Where did it all go so wrong?

David Bullard on what a R1m "selfless strugglemobile" says about the ANC

The ANC's "selfless strugglemobile"

The opportunity was too good to miss. As I drove into the basement parking to drop off some dry cleaning earlier this week another rather more eye-catching car than mine entered the garage. I couldn't help noticing the number "100" prominently displayed on the side of the vehicle in ANC colours. Being a nosy sort of bloke I decided to take a closer look so, once the driver was safely out of the way, I went up to inspect the parked vehicle more thoroughly.

It was a Mercedes-Benz E500 convertible (with Free State plates) which sells for around R1m without any optional extras. On the side of the car were the words "ANC-Celebrating 100 Years Selfless Struggle" with the ANC logo liberally displayed on various other parts of the car. The rear bumper carried the same message. Obviously I had to photograph it and put the picture up on Twitter and Facebook just to gauge reader reaction. Not surprisingly it was much the same as mine had been which was sheer disbelief.

Now, with hindsight, I suppose it's possible that the DA had a whip round, bought a very expensive convertible, covered it with this 100 year congratulatory message and are driving it around the northern suburbs in the hope of discrediting the ANC ahead of the next election.  But that wouldn't explain the Free State plates and, besides, if you want to discredit the ANC you don't drive around the northern suburbs of Joburg where the party has long been discredited.

You drive through the townships in the hope that the people on the ground might see the irony of the driver of a R1m motorcar claiming to be a member of a party involved in a selfless struggle.  But that would also be a colossal waste of time and petrol because the people on the ground have had the wool pulled over their eyes for the past eighteen years and will still vote ANC simply because it was the party that liberated them back in 1994.

In a way you have to admire the brutal honesty of anyone who plasters his high performance car with ANC decals advertising 100 years of Selfless Struggle because it perfectly encapsulates what the post 1994 ANC are all about. Long gone are all the noble ideals of uplifting the downtrodden and poor and in their place is a hard edged get rich quick culture. But it's a rather limited get rich quick culture so if you're not on the loyal cadre list forget it.

It's a culture that embraces a whole range of evils, all designed to weaken democracy and keep the riff raff in their place. The most obvious is the dubious tender system which allows well connected members of the ruling party and their relatives to win lucrative government contracts to perform tasks they are clearly incapable of. Anybody who has attempted to drive on the road to Royal Natal National Park recently will understand exactly what I mean.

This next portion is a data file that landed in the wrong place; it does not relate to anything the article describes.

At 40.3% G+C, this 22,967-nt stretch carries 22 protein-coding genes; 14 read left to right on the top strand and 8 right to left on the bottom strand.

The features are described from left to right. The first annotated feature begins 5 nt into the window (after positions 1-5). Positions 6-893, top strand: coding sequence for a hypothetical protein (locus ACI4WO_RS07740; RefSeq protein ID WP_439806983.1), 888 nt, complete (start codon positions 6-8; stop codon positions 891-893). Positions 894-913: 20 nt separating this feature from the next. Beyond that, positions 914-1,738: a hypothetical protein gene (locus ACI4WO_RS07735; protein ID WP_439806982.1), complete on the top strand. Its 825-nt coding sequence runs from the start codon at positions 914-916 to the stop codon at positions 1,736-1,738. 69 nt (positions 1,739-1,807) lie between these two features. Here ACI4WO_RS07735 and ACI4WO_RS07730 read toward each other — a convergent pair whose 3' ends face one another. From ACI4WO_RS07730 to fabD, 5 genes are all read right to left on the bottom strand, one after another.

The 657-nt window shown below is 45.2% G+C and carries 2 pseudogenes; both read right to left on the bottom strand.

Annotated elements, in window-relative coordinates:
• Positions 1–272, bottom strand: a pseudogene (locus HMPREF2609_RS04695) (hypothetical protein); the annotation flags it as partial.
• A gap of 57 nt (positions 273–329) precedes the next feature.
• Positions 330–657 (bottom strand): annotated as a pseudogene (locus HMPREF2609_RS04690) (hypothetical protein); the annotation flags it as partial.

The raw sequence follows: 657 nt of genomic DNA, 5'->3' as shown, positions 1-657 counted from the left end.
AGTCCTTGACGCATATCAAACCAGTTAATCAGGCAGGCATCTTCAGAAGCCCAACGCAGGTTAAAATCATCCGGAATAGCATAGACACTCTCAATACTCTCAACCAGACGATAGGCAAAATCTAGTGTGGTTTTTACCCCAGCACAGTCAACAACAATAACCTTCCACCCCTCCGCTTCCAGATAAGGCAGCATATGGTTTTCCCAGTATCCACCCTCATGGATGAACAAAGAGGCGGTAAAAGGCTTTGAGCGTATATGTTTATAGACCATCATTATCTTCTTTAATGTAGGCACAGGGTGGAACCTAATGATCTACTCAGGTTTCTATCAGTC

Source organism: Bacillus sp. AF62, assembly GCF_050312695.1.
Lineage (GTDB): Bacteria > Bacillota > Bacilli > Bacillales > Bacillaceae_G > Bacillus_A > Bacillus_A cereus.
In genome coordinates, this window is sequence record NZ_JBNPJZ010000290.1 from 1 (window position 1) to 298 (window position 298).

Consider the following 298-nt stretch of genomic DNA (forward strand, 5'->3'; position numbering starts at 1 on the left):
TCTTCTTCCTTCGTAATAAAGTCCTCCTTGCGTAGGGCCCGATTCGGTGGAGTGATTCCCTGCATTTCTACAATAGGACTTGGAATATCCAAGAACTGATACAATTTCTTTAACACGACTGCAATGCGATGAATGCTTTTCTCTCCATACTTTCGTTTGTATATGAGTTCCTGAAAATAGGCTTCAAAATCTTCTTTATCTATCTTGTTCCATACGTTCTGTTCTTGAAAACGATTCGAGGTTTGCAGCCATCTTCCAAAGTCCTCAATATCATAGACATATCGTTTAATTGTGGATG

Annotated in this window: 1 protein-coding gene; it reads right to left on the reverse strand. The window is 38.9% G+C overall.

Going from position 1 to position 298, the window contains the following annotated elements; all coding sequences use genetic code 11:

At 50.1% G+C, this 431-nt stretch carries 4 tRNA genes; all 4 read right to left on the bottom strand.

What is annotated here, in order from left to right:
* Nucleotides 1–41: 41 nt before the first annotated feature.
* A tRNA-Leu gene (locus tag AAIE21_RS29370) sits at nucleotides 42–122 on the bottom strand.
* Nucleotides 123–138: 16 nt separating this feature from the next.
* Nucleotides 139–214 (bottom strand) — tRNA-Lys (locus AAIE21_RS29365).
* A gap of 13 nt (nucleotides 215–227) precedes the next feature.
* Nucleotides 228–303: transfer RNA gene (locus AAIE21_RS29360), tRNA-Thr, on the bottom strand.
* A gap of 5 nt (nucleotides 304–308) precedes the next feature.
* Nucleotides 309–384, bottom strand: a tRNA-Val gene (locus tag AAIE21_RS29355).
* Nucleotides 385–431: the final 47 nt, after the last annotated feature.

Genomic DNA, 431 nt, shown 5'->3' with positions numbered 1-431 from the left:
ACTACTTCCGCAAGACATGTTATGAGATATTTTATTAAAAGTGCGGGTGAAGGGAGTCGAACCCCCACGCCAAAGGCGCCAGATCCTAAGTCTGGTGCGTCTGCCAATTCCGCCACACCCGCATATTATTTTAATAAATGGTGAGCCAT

It's been under construction for well over a year now so either the funding has dried up or, just as possibly, the company awarded the contract has never built a road before. It may even be (perish the thought) that part of the upfront contract payment was splurged on a Mercedes E500 convertible which didn't leave enough to pay the workers.

If you're not well connected enough to be awarded a tender you might be lucky enough to get a cushy job with a fancy title in one of the many boondoggles the ANC has set up over the years. If you're caught with your hand in the cookie jar don't despair because you will be suspended on full pay while the meandering legal process takes its course. That means you can stay at home for at least five years without having to worry about doing a stroke of work.

The problem with waste and corruption on the grand scale that we are experiencing it is that it cannot be sustained. Eventually the cupboard will be bare. I often compare what is happening in South Africa to the tins of Quality Street toffees and chocolates that used to be a Christmas treat in our household.

There were so many different coloured sweets that it was possible to pinch a couple, shake the tin, and nobody would be any the wiser. Then the sweet thieving got to a level where some of the tin began to show so it became necessary to push the remaining sweets up the side to hide the bare metal. Eventually it became obvious that persons unknown had been raiding the sweet tin which was the signal for everyone to swipe a sweet.

By that stage there was no need to cover up the crime because everybody was in on it. Our economic plundering has reached that stage. The feeling seems to be that if you don't get your share now then don't complain when there's nothing left. Since very few politicians appear to get prosecuted for corruption in this country it has become a popular way of making a fast buck with a very acceptable reward to risk ratio.

It also carries bragging rights which is why it's obviously not considered bad form to plaster the words "Selfless Struggle" on the side of an expensive car.

One wonders what Nelson Mandela, who celebrated his 94th birthday yesterday, makes of all this. Does he look fondly on the leaders of his beloved ANC, believing that they represent the true ideals of the party he fought for?  Or does he, like so many others in this country, wonder how it could have all gone so wrong?

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